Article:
Director of Don’t Be Afraid, Cancer Companions hopes drama project will give survivors confidence and community.

China’s first play written, directed, and performed by cancer survivors has wrapped up its two-week tour of Shanghai and is set to premiere in Beijing next month.

Don’t Be Afraid, Cancer Companions tells the story of a cancer treatment center that employs drama therapy to raise patients’ morale and give them the hope and confidence needed to face each day. The protagonist, Anhong, is a woman with lung cancer—as is the play’s director, Dai Rong.

“Unexpectedly, I found out in February 2012 that I had lung cancer,” Dai told The Paper, Sixth Tone’s sister publication. “According to my test results, my chances of survival are very low—it will get worse and worse.”

According to the American Lung Association, more than half of all people with lung cancer die within a year of being diagnosed. But thanks to her play, Dai has a renewed outlook on her otherwise grim prognosis, and she hopes people with cancer who come to see her play will feel similarly emboldened and uplifted.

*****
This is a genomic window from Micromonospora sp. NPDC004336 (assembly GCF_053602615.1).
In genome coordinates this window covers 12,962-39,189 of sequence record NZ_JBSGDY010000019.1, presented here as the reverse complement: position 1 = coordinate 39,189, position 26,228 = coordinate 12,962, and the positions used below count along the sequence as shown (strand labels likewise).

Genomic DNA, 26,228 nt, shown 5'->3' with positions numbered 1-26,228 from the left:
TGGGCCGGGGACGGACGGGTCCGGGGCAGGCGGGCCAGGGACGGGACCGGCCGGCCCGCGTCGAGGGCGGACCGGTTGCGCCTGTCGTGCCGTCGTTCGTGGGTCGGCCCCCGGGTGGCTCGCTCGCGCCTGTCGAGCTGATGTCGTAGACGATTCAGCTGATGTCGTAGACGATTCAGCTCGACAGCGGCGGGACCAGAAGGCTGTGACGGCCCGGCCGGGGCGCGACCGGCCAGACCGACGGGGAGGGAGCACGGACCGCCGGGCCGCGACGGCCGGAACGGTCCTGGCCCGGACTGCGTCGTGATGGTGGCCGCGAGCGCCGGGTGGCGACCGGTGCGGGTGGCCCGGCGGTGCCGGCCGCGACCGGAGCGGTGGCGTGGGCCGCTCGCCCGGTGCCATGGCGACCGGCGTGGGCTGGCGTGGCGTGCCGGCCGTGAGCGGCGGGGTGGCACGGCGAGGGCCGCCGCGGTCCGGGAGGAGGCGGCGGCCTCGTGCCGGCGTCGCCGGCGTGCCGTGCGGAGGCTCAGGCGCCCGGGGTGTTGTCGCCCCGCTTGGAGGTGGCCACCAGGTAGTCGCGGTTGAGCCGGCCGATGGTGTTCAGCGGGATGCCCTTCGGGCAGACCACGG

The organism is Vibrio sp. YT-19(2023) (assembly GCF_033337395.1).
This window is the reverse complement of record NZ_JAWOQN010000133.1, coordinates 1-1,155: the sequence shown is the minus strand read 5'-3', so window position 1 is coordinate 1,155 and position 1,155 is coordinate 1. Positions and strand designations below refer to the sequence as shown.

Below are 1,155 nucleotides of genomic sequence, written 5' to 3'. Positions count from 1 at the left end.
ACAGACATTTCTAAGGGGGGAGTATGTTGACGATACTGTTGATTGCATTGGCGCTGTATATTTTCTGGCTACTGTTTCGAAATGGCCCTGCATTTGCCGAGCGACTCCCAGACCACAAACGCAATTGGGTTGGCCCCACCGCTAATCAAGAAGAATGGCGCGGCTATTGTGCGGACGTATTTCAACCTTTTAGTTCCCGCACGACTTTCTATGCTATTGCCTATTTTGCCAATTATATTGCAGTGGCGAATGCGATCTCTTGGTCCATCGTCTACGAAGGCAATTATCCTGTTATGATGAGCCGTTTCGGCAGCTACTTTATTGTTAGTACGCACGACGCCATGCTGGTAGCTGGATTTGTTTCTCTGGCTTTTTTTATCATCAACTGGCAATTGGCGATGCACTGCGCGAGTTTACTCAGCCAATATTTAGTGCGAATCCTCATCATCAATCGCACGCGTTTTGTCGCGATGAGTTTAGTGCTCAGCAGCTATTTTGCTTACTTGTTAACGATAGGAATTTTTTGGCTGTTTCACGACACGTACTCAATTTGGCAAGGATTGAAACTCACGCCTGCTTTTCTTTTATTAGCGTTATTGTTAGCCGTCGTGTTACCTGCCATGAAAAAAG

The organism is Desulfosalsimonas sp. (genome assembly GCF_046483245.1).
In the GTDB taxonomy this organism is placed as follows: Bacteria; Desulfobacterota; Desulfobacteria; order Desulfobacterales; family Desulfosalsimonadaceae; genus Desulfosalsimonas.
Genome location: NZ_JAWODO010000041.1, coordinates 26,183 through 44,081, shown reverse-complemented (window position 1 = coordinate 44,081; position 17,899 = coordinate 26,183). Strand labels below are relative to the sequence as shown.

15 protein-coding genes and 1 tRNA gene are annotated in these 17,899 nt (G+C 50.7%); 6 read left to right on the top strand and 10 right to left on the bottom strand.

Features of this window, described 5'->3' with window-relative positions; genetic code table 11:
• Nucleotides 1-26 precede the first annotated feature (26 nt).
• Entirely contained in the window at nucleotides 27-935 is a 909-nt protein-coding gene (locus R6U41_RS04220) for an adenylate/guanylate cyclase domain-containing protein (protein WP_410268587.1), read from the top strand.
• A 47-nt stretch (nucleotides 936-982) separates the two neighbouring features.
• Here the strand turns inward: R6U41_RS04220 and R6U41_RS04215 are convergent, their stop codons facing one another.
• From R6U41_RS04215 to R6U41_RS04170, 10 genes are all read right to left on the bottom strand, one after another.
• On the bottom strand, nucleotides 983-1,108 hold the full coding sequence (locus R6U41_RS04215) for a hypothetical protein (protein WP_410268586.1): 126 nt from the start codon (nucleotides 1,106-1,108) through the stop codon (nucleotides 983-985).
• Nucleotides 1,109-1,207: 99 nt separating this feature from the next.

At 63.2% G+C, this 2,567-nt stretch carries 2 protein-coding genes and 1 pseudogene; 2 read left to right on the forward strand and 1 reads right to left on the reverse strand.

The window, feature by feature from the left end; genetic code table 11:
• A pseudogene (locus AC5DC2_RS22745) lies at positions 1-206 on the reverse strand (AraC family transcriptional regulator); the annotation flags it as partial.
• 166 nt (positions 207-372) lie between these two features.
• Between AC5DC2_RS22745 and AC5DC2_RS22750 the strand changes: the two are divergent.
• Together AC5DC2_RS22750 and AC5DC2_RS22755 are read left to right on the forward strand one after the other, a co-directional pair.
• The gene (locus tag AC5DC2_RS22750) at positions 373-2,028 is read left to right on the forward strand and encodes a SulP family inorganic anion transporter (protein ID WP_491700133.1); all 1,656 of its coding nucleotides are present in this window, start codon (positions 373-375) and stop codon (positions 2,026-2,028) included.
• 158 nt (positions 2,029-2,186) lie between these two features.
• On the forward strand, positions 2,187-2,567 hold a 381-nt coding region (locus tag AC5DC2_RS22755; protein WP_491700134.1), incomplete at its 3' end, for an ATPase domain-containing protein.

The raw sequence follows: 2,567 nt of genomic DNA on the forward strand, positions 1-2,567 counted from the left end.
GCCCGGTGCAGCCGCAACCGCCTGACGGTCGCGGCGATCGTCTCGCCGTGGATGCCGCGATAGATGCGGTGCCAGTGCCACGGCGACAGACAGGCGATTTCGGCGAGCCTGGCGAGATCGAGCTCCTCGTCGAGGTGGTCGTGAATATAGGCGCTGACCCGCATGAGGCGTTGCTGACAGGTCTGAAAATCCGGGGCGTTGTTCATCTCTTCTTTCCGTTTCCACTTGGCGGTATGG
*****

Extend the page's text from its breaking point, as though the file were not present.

Don’t be Afraid, Cancer Companions is a collaboration between local Party newspaper, Jiefang Daily and the Shanghai Cancer Recovery Club, a government-registered nonprofit run by volunteers. After their final Shanghai performance on October 20, the cast and crew now set their sights on Beijing, where they will open on November 17.

The play has received glowing reviews from critics and positive feedback from audiences, but for Dai and the actors, the greatest impact has been personal.

“Even though you are at the edge of a cliff,” says one of the actors during a performance, “you can dance as long as there is room for your toe.”

Contributions: Lu Yunwen; editor: Kevin Schoenmakers.

This post originally appeared on Sixth Tone on October 31, 2017, and has been reposted with permission.

This post was written by the author in their personal capacity.The opinions expressed in this article are the author’s own and do not reflect the view of The Theatre Times, their staff or collaborators.

This post was written by David Paulk.

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